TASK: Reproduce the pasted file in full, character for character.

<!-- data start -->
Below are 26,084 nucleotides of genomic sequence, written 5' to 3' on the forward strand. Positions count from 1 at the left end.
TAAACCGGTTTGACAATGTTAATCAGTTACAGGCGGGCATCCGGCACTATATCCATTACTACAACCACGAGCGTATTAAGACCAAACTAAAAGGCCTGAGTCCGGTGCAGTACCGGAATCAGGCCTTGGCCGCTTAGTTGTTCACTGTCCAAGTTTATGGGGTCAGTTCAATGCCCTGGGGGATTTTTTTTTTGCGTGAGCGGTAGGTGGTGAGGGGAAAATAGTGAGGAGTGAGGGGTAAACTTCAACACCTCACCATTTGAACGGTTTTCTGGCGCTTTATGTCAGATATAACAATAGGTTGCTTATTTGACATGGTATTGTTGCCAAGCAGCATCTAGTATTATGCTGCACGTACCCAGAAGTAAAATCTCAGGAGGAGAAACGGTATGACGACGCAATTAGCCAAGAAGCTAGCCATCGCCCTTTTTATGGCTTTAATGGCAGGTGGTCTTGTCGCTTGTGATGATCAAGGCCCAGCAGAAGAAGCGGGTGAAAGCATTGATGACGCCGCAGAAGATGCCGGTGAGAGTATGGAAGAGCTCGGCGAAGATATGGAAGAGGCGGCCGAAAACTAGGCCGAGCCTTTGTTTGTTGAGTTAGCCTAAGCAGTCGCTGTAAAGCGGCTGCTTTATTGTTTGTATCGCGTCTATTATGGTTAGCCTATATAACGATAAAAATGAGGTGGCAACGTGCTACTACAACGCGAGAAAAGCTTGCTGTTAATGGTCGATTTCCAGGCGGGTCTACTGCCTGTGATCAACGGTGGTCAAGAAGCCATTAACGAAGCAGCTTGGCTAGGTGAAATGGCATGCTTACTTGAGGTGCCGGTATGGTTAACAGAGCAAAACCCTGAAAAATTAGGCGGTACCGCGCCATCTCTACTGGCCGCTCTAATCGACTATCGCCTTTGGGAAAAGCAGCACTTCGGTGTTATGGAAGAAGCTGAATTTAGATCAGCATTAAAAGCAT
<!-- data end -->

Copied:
Below are 26,084 nucleotides of genomic sequence, written 5' to 3' on the forward strand. Positions count from 1 at the left end.
TAAACCGGTTTGACAATGTTAATCAGTTACAGGCGGGCATCCGGCACTATATCCATTACTACAACCACGAGCGTATTAAGACCAAACTAAAAGGCCTGAGTCCGGTGCAGTACCGGAATCAGGCCTTGGCCGCTTAGTTGTTCACTGTCCAAGTTTATGGGGTCAGTTCAATGCCCTGGGGGATTTTTTTTTTGCGTGAGCGGTAGGTGGTGAGGGGAAAATAGTGAGGAGTGAGGGGTAAACTTCAACACCTCACCATTTGAACGGTTTTCTGGCGCTTTATGTCAGATATAACAATAGGTTGCTTATTTGACATGGTATTGTTGCCAAGCAGCATCTAGTATTATGCTGCACGTACCCAGAAGTAAAATCTCAGGAGGAGAAACGGTATGACGACGCAATTAGCCAAGAAGCTAGCCATCGCCCTTTTTATGGCTTTAATGGCAGGTGGTCTTGTCGCTTGTGATGATCAAGGCCCAGCAGAAGAAGCGGGTGAAAGCATTGATGACGCCGCAGAAGATGCCGGTGAGAGTATGGAAGAGCTCGGCGAAGATATGGAAGAGGCGGCCGAAAACTAGGCCGAGCCTTTGTTTGTTGAGTTAGCCTAAGCAGTCGCTGTAAAGCGGCTGCTTTATTGTTTGTATCGCGTCTATTATGGTTAGCCTATATAACGATAAAAATGAGGTGGCAACGTGCTACTACAACGCGAGAAAAGCTTGCTGTTAATGGTCGATTTCCAGGCGGGTCTACTGCCTGTGATCAACGGTGGTCAAGAAGCCATTAACGAAGCAGCTTGGCTAGGTGAAATGGCATGCTTACTTGAGGTGCCGGTATGGTTAACAGAGCAAAACCCTGAAAAATTAGGCGGTACCGCGCCATCTCTACTGGCCGCTCTAATCGACTATCGCCTTTGGGAAAAGCAGCACTTCGGTGTTATGGAAGAAGCTGAATTTAGATCAGCATTAAAAGCAT